B-242021, Apr 15, 1991

B-242021: Apr 15, 1991

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Waiver may be granted to a member of the Navy whose pay account was in a temporary. Was repeatedly assured that he was not being overpaid. That the negative balances were for the purpose of balancing his account. LCDR Schock was recalled to active duty on July 31. In May 1989 the Navy advised him that he was indebted to the United States due to erroneous payments of pay and allowances totaling $4. 520 lump sum overpayment concluding that the member could reasonably have believed the amount represented unpaid flight pay. They concluded that although he questioned each of these overpayments and was assured they were correct. He should have pursued the matter further. Precludes waiver where there is an indication of fault or lack of good faith on the part of the individual requesting the waiver.

B-242021, Apr 15, 1991

MILITARY PERSONNEL - Pay - Overpayments - Error detection - Debt collection - Waiver DIGEST: A member of the armed services may be granted waiver of the collection of erroneous overpayments of pay and allowances when he receives them in good faith. Thus, waiver may be granted to a member of the Navy whose pay account was in a temporary, unbalanced status for almost 2 years, who, when he questioned the overpaid status of his LES's, was repeatedly assured that he was not being overpaid, but that the negative balances were for the purpose of balancing his account.

Lieutenant Commander Frederick F. Schock, USN - Waiver of Erroneous Payments:

Lieutenant Commander (LCDR) Frederick F. Schock appeals our Claims Group's partial denial of his request for waiver of the United States Navy's claim against him for erroneous payments he received while serving in the Navy. We conclude that waiver should be granted for the erroneous payments made to him.

LCDR Schock was recalled to active duty on July 31, 1987. In May 1989 the Navy advised him that he was indebted to the United States due to erroneous payments of pay and allowances totaling $4,800.96 because of overpayments of $665.88 during the period from July 1987 through September 1988; a lump sum overpayment for a differential in flight pay received on October 11, 1988; and overpayments of $1,631 for the period November 1, 1988 through May 31, 1989.

Our Claims Group, following the Navy's recommendation, waived collection of the first overpayment on the basis that the member had not received any Leave and Earnings Statements (LES) for this period. It also waived the $2,520 lump sum overpayment concluding that the member could reasonably have believed the amount represented unpaid flight pay, as the Navy itself initially believed when it made the payment. However, the Claims Group denied the request for waiver of the remaining $1,631 in indebtedness, since the member received LES during this period which showed him to be in an overpaid status, symbolized by minus signs in the column totals on the LES. They concluded that although he questioned each of these overpayments and was assured they were correct, he should have pursued the matter further.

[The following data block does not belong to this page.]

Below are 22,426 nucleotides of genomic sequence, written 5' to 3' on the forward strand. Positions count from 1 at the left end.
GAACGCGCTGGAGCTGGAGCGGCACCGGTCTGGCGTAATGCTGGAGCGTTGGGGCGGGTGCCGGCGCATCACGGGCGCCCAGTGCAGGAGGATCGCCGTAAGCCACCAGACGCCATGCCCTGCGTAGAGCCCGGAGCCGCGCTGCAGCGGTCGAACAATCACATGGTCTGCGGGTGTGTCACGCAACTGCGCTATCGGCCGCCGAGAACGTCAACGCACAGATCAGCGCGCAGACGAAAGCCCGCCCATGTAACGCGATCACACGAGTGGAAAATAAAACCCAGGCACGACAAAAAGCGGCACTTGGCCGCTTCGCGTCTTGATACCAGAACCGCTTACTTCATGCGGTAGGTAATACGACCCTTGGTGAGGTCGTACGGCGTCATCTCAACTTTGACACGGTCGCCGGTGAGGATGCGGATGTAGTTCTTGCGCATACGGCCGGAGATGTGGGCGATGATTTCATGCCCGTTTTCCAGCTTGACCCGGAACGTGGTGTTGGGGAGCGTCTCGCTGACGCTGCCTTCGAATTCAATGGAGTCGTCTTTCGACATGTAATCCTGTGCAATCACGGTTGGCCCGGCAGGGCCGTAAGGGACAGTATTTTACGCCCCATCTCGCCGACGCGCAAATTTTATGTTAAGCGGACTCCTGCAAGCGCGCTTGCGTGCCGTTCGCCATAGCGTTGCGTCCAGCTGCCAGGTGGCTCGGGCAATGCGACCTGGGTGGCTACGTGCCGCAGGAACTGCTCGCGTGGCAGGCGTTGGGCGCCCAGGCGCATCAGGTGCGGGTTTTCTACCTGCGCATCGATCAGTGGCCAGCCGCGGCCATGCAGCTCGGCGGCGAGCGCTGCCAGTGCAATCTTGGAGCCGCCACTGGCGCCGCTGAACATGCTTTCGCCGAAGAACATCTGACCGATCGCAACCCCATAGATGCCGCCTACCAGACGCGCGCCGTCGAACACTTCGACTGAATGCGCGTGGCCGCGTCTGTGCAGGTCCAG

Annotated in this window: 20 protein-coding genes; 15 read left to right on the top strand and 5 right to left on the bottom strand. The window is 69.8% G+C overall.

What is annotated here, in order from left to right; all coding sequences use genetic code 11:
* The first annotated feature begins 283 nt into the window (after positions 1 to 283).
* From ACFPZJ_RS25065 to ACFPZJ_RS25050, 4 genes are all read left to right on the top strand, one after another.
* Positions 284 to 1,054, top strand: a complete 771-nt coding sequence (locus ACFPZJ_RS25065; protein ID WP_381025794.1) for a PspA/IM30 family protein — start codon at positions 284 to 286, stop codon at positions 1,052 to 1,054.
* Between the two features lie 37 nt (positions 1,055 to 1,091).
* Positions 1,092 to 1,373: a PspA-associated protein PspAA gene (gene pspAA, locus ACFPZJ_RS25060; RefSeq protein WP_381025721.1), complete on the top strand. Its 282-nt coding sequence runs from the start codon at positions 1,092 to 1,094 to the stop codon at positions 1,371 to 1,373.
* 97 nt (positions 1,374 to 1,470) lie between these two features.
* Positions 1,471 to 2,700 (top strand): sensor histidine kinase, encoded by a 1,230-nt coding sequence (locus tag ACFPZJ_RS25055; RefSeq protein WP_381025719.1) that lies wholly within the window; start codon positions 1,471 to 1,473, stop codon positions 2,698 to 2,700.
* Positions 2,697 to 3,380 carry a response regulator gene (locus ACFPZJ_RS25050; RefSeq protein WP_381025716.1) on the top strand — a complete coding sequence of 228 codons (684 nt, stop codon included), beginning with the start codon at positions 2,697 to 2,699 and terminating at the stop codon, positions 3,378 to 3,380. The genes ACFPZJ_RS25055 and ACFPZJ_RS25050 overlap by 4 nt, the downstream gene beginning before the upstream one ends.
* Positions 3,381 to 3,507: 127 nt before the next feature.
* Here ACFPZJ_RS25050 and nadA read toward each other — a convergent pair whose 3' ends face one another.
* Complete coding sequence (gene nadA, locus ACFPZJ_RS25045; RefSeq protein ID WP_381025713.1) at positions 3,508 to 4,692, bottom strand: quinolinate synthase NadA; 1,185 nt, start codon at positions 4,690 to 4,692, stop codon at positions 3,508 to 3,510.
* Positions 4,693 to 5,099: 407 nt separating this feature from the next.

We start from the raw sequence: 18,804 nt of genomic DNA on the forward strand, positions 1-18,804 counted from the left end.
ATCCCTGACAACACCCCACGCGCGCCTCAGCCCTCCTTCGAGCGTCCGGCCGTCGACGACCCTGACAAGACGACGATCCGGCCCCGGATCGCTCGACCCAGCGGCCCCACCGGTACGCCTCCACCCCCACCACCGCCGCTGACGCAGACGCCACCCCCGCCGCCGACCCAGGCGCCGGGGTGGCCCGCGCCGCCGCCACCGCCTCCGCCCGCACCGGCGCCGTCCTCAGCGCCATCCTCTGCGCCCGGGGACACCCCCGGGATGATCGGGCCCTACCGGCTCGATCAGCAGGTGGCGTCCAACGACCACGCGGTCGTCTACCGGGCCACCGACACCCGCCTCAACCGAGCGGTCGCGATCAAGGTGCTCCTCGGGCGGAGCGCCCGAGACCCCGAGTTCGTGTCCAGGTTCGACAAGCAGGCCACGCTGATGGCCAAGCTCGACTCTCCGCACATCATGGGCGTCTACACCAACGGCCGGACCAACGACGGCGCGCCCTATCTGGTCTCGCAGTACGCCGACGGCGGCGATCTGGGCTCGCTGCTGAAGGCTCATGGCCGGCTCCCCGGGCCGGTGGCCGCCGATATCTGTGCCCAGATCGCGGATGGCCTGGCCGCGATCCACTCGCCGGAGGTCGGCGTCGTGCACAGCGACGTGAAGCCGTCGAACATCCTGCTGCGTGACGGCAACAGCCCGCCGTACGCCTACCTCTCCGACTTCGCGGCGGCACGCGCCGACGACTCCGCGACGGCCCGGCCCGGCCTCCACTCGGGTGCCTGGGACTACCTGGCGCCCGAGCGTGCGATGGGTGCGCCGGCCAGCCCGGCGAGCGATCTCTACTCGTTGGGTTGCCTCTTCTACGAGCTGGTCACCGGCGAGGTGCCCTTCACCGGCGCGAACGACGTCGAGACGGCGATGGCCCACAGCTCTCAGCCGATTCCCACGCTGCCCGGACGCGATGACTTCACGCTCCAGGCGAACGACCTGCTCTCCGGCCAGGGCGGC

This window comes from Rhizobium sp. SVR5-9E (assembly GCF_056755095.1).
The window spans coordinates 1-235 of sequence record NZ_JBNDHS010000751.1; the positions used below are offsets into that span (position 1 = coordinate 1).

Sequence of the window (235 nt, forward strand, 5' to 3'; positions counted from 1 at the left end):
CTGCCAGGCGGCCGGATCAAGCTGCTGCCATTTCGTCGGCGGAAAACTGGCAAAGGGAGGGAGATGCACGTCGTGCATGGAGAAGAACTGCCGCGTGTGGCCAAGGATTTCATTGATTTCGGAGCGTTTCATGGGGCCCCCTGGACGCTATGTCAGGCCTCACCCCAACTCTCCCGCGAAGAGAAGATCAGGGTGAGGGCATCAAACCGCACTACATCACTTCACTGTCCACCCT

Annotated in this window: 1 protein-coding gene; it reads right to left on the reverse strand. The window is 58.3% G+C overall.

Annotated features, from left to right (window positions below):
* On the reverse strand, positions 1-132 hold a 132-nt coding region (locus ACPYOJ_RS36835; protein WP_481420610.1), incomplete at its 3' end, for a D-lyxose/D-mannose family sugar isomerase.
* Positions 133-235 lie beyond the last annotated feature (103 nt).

The Comptroller General may waive collection of erroneous payments of pay and allowances under 10 U.S.C. Sec. 2774 if collection would be against equity and good conscience and not in the best interests of the United States. Subsection 2774(b)(1), however, precludes waiver where there is an indication of fault or lack of good faith on the part of the individual requesting the waiver. Any significant, unexplained increase in pay or allowances which would require a reasonable person to make inquiry concerning the correctness of his pay or allowances, ordinarily would preclude a waiver when the employee or member fails to bring the matter to the attention of appropriate officials (4 C.F.R. Sec. 91.5).

The confusion regarding the member's pay account arose from the fact that he was under temporary pay status due to the Navy's inability to determine his flight pay entry date. The record shows that he received his first LES after almost 15 months on active duty. The record also shows that when he did receive his LES he questioned the apparent overpaid status continuously; that he was advised that the overpaid balance on the LES was necessary to balance his pay account; and that he was being paid the correct pay amount. In addition, the disbursing officer's statement, accompanying the member's waiver request indicates:

"It's possible that the member was not aware of overpayment due to the many times he was reassured by his payclerk that his account was being worked on and that although his LES showed him as being overpaid, he was being paid correctly, although his LES's showed the wrong entitlement and showed him as being over paid."

In view of the fact that the member's pay account remained unbalanced as long as 23 months after he resumed active duty and the assurances he received when he repeatedly questioned his pay, we conclude that he did all that he could reasonably be expected to do to assure himself that his pay was correct. We, therefore, conclude that he was without fault and is thus entitled to waiver of collection of all of the overpayments. Accordingly, the decision of the Claims Group granting partial waiver is sustained and its denial of partial waiver is reversed.